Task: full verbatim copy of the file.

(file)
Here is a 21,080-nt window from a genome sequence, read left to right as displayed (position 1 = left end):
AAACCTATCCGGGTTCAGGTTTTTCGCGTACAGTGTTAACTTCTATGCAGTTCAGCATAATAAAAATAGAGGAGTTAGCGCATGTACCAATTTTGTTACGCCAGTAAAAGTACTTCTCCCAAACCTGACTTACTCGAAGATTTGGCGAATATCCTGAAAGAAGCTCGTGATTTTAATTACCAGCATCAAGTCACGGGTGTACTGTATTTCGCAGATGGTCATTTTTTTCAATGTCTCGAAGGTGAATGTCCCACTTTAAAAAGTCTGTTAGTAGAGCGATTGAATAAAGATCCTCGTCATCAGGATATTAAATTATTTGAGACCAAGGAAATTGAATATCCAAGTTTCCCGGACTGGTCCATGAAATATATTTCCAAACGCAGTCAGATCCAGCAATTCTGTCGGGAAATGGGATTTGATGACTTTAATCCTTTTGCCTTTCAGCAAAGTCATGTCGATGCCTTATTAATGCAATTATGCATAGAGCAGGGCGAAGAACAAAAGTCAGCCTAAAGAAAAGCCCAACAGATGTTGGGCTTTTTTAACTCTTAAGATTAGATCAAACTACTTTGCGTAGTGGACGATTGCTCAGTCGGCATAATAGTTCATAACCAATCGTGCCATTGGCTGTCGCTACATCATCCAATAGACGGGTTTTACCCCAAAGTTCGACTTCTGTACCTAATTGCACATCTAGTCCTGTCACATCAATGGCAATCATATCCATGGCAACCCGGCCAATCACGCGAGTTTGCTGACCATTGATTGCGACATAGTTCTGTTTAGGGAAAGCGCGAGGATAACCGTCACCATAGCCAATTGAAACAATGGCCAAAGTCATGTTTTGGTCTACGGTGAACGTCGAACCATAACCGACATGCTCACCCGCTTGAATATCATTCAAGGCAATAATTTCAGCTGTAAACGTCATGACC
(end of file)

Here is a 21,080-nt window from a genome sequence, read left to right as displayed (position 1 = left end):
AAACCTATCCGGGTTCAGGTTTTTCGCGTACAGTGTTAACTTCTATGCAGTTCAGCATAATAAAAATAGAGGAGTTAGCGCATGTACCAATTTTGTTACGCCAGTAAAAGTACTTCTCCCAAACCTGACTTACTCGAAGATTTGGCGAATATCCTGAAAGAAGCTCGTGATTTTAATTACCAGCATCAAGTCACGGGTGTACTGTATTTCGCAGATGGTCATTTTTTTCAATGTCTCGAAGGTGAATGTCCCACTTTAAAAAGTCTGTTAGTAGAGCGATTGAATAAAGATCCTCGTCATCAGGATATTAAATTATTTGAGACCAAGGAAATTGAATATCCAAGTTTCCCGGACTGGTCCATGAAATATATTTCCAAACGCAGTCAGATCCAGCAATTCTGTCGGGAAATGGGATTTGATGACTTTAATCCTTTTGCCTTTCAGCAAAGTCATGTCGATGCCTTATTAATGCAATTATGCATAGAGCAGGGCGAAGAACAAAAGTCAGCCTAAAGAAAAGCCCAACAGATGTTGGGCTTTTTTAACTCTTAAGATTAGATCAAACTACTTTGCGTAGTGGACGATTGCTCAGTCGGCATAATAGTTCATAACCAATCGTGCCATTGGCTGTCGCTACATCATCCAATAGACGGGTTTTACCCCAAAGTTCGACTTCTGTACCTAATTGCACATCTAGTCCTGTCACATCAATGGCAATCATATCCATGGCAACCCGGCCAATCACGCGAGTTTGCTGACCATTGATTGCGACATAGTTCTGTTTAGGGAAAGCGCGAGGATAACCGTCACCATAGCCAATTGAAACAATGGCCAAAGTCATGTTTTGGTCTACGGTGAACGTCGAACCATAACCGACATGCTCACCCGCTTGAATATCATTCAAGGCAATAATTTCAGCTGTAAACGTCATGACC